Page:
Army Chief says COVID-19 likely factor in rise in suicides
"Just because someone can carry the weight, doesn't mean that it isn't heavy."
The top Army general said on Tuesday that while there may not yet be hard data to support a correlation between the rise in suicides in the service and the novel coronavirus (COVID-19), he believes they’re likely related.
“Some of the scientists have said they’ve not been able to show causation between [COVID-19] and suicides, but I would argue — at least my sense is — it is having an effect because it disconnects people,” Army Chief of Staff Gen. James McConville said during a press conference. “When we look at the after-action reports of soldiers that have died of suicide, it tends to be situations where relationships have gone bad, where they start to feel that they don’t belong, they think they’re a burden.”
As of Aug. 31, 114 active-duty soldiers died by suicide in 2020 — compared to 88 suicides at the same time last year. Pentagon officials declined to make the connection between the rise in suicides and COVID-19 earlier this month, saying it was “too early to determine” if suicide rates for the total military were increasing.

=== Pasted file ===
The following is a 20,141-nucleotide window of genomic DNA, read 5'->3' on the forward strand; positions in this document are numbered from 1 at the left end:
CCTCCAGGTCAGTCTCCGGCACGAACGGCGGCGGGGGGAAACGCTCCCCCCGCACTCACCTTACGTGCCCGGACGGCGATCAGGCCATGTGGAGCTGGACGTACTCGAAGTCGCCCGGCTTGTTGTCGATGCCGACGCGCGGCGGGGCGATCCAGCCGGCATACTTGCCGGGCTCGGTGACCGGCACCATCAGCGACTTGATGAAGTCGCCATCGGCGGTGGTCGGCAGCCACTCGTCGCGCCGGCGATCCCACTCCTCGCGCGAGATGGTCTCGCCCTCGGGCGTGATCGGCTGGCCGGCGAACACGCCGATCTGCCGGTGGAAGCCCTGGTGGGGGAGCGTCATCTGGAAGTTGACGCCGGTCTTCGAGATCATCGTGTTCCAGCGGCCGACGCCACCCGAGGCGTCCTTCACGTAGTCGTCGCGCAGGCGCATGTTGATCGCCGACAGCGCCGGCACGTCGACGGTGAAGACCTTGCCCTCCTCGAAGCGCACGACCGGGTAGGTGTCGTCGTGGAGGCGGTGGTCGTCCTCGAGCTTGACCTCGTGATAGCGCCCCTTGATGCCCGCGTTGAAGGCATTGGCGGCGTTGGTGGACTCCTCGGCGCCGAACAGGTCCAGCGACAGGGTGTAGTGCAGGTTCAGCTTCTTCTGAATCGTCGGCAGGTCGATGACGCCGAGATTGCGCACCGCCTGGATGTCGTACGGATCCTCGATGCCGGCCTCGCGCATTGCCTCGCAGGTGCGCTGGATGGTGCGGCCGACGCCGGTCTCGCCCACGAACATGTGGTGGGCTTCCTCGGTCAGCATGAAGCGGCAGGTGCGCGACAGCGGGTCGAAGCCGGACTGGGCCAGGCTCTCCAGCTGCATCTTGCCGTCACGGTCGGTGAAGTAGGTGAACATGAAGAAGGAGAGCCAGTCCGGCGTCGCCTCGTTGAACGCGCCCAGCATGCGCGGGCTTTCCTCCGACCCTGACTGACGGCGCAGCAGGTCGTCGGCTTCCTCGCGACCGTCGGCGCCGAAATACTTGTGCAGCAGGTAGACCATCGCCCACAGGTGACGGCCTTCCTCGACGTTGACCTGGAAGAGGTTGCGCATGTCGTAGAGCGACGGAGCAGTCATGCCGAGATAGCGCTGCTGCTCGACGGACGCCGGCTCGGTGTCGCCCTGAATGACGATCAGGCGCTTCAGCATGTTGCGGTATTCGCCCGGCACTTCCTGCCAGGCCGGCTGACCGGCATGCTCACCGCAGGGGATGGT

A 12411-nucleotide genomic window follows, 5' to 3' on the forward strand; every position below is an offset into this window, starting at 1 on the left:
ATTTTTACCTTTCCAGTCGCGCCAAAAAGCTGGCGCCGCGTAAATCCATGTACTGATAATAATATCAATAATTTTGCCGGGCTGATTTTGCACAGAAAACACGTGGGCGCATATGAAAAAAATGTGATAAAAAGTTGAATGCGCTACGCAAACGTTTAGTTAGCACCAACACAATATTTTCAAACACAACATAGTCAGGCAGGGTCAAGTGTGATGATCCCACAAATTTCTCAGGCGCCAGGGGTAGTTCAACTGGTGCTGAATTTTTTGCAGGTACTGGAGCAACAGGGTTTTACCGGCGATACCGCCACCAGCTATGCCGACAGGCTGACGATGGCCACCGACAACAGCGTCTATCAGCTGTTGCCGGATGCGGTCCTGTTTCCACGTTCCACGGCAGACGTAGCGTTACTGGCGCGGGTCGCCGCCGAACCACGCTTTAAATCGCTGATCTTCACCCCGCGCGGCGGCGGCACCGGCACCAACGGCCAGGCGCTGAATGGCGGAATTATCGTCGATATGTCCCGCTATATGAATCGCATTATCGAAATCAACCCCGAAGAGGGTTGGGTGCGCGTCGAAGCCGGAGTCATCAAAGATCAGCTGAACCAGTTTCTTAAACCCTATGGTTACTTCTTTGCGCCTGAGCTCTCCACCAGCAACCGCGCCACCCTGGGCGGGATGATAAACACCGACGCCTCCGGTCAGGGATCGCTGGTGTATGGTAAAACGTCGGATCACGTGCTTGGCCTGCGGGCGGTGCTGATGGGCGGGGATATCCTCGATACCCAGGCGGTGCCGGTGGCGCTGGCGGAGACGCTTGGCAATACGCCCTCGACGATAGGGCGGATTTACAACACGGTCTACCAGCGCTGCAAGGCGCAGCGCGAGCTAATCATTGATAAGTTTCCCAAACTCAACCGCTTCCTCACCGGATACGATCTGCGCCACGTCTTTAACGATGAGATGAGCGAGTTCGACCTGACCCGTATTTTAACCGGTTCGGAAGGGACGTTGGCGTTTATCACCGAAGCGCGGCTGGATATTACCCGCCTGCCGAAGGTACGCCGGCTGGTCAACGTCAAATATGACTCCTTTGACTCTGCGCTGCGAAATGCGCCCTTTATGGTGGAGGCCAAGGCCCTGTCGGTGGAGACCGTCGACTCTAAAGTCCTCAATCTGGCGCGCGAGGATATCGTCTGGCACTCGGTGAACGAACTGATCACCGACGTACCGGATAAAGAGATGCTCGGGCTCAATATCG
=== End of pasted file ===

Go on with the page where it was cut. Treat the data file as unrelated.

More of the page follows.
But McConville said Tuesday that the feeling of disconnection was exasperated by the pandemic, particularly at the beginning.
Army Secretary Ryan McCarthy declined to say if the lockdowns for the pandemic were to blame for a rise in suicides, but said that they are “concerned about the isolation.”
McCarthy said on Tuesday at the opening ceremony of the Association of the U.S. Army’s annual conference that the service was reorganizing its priorities, putting people above readiness and modernization.
That was of particular importance to Army leaders after an already difficult year, which seemed to have challenges at every turn.
“Stress of the unknown has been felt at every level, in our newest recruits on their way to basic training, to the highest levels of the Army leadership,” McCarthy said on Tuesday morning.
“Just because someone can carry the weight, doesn’t mean that it isn’t heavy.”
If you’re thinking about suicide, are worried about a friend or loved one, or would like emotional support, the Lifeline network is available 24/7 across the United States. Call the National Suicide Prevention Lifeline at 800-273-TALK (800-273-8255) to reach a trained counselor. Use that same number and press “1” to reach the Veterans Crisis Line.